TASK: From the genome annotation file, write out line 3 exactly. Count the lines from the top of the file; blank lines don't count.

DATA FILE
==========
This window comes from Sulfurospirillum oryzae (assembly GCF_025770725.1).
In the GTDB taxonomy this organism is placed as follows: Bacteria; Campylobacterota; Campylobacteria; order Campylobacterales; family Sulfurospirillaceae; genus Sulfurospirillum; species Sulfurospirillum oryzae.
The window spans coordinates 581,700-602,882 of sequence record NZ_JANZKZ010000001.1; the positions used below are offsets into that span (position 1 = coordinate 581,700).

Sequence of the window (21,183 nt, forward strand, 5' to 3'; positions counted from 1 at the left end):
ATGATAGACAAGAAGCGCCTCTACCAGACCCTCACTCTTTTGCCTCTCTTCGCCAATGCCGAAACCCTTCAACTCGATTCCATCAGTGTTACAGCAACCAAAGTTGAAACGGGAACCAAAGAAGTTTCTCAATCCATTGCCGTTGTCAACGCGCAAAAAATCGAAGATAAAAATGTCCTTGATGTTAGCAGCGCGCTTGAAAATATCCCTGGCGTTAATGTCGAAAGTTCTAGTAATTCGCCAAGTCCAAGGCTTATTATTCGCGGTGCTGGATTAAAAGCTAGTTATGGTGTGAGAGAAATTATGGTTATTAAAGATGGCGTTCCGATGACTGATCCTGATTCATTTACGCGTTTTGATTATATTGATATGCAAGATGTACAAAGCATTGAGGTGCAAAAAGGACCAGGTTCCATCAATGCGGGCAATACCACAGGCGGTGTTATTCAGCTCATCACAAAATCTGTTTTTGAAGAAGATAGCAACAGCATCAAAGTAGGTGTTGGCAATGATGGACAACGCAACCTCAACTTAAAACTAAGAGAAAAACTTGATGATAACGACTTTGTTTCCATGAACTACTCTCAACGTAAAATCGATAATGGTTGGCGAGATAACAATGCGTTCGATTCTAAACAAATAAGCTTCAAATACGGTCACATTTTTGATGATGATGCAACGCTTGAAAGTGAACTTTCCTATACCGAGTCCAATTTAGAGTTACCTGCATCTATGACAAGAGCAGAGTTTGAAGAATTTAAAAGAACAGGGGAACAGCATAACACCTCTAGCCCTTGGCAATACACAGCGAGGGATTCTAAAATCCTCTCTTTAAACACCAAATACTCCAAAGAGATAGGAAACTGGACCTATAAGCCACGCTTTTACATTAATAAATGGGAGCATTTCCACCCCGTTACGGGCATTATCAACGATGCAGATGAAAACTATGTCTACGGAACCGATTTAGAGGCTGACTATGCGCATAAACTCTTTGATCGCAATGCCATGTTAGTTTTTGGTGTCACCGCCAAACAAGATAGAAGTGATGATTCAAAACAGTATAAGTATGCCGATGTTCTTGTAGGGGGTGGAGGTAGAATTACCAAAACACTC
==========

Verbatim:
The window spans coordinates 581,700-602,882 of sequence record NZ_JANZKZ010000001.1; the positions used below are offsets into that span (position 1 = coordinate 581,700).